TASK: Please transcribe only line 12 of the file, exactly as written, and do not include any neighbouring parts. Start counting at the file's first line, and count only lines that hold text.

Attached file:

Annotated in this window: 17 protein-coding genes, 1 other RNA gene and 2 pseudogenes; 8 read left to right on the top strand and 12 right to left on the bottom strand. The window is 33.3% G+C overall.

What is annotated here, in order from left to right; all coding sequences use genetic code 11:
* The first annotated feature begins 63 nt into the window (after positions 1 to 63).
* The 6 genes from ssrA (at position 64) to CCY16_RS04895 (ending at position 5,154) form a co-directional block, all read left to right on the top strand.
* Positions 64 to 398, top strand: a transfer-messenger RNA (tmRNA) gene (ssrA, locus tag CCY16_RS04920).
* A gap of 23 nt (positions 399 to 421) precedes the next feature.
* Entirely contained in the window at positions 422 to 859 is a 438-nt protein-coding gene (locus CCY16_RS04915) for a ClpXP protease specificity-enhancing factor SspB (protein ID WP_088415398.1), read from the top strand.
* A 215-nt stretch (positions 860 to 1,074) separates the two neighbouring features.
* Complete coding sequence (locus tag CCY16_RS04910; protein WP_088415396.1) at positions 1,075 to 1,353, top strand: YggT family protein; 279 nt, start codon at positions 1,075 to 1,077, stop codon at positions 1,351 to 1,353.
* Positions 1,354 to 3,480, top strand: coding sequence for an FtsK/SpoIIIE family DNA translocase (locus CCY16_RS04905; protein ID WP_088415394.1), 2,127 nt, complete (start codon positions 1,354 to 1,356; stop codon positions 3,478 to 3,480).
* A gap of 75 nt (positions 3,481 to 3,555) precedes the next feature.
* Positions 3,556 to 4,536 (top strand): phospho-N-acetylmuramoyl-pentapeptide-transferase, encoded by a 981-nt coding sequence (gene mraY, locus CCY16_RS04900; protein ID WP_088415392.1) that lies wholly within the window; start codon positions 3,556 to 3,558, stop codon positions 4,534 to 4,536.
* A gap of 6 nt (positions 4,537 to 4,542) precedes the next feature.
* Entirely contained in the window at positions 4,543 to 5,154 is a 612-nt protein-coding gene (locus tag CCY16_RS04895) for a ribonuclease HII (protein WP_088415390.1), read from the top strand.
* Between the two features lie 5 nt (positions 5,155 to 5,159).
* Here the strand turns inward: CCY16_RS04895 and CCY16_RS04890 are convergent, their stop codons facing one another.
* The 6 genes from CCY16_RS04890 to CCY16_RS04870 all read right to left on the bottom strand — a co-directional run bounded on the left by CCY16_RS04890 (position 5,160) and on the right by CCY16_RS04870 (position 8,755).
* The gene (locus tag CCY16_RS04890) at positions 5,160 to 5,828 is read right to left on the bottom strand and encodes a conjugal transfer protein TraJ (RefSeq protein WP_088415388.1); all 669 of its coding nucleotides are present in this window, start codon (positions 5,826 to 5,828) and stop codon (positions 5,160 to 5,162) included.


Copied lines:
* Positions 3,556 to 4,536 (top strand): phospho-N-acetylmuramoyl-pentapeptide-transferase, encoded by a 981-nt coding sequence (gene mraY, locus CCY16_RS04900; protein ID WP_088415392.1) that lies wholly within the window; start codon positions 3,556 to 3,558, stop codon positions 4,534 to 4,536.